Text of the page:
Your selection of pages to be cached is largely similar for local and remote strategies. Aside from the servlet cache, a remote store server cache contains not only the JSP/Servlet rendering result, but also the remote REST access result. One thing to bear in mind is that calls that were previously local in Local Store topologies are now remote calls. Therefore, you have two considerations. You still need to provide rapid response times to calls from the customer browser, but you must also minimize the number of calls that are passed to remote servers. You can cache content that is frequently fetched from the Transaction or Search servers, such as rendering results and REST results for common remote queries.

Where caching occurs

Consider caching REST tag results. If the REST result is user-, security-, or environment-neutral, then it is a candidate for caching in the REST result cache. You can use the wcf:rest tag attribute "cached" to declare that a call's result can be cached.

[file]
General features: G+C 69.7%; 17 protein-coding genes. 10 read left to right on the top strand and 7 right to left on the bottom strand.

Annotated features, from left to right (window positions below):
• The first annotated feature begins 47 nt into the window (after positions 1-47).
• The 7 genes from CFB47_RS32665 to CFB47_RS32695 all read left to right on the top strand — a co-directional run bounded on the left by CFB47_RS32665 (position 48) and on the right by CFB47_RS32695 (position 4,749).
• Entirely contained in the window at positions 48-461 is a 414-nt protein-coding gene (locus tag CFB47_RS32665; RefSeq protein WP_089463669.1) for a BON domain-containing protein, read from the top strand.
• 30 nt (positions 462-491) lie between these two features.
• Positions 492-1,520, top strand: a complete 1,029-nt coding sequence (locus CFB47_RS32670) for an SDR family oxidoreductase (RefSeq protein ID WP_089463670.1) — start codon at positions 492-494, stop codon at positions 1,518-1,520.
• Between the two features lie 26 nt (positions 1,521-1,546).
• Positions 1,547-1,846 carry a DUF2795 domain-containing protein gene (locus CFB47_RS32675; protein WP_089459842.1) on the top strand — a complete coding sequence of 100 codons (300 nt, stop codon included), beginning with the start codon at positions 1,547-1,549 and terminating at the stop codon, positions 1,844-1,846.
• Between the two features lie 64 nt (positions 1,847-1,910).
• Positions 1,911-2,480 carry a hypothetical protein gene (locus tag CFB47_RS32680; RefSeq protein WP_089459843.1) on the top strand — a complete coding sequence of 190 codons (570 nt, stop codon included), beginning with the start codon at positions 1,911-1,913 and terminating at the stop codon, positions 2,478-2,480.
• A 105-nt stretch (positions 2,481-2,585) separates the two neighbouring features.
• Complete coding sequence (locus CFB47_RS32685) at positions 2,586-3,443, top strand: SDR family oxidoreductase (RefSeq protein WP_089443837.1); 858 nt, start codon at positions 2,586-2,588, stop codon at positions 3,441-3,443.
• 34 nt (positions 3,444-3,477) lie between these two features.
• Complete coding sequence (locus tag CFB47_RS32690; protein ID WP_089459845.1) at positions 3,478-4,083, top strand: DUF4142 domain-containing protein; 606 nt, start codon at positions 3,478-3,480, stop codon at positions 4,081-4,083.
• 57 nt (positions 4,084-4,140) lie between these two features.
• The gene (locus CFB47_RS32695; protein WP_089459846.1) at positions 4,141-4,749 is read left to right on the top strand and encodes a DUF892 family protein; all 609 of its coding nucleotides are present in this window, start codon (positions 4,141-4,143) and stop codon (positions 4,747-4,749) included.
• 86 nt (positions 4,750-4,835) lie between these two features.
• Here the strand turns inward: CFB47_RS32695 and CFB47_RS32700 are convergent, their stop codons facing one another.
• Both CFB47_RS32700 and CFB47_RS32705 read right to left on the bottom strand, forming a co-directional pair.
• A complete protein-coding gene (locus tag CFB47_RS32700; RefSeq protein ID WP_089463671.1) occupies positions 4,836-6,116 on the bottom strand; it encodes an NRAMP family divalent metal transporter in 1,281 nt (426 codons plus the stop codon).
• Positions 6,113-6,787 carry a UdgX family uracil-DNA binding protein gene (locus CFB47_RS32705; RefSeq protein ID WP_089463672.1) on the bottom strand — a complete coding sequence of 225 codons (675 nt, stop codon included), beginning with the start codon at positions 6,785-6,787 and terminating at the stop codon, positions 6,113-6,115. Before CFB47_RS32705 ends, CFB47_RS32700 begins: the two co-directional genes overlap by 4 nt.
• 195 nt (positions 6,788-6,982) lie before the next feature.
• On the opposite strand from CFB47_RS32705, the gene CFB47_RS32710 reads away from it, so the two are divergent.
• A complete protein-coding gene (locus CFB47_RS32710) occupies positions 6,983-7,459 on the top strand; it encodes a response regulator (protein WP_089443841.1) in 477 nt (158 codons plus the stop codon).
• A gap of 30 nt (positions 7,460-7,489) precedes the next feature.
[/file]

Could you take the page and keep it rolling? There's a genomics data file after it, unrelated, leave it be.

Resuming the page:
How to invalidate the cached data

You can trigger cache invalidation passively, or actively. Passive invalidation uses the Time To Live (TTL) parameter of cache entries for webpages and fragments to trigger the action. After the TTL time expires, the cache data container will trigger cache invalidation. This configuration works best when you set the TTL at the level of whole web pages, and refresh the cache daily. When you use the TTL parameter, any custom logic you create is overridden by the cache expiry.

Active invalidation can be triggered by events that you define in the server's cachespec.xml configuration file. However, changes in one server's file are not automatically propagated to the other servers. If you are using the Solr search engine with HCL Commerce Version 9.0.x, Apache Kafka is used as the default messaging infrastructure to propagate the files. You can create a de facto pipe by writing the invalidation command to the CACHEIVL table, which is accessed by all the servers. This approach is not as fast as a real command pipe.

For more information about configuring Apache Kafka, see Cache invalidation using Kafka and ZooKeeper.

Alternatively, if you use WebSphere eXtreme Scale as the centralized cache data container, cache invalidation is also centralized. In this case, you do not need to use a separate messaging system such as Kafka.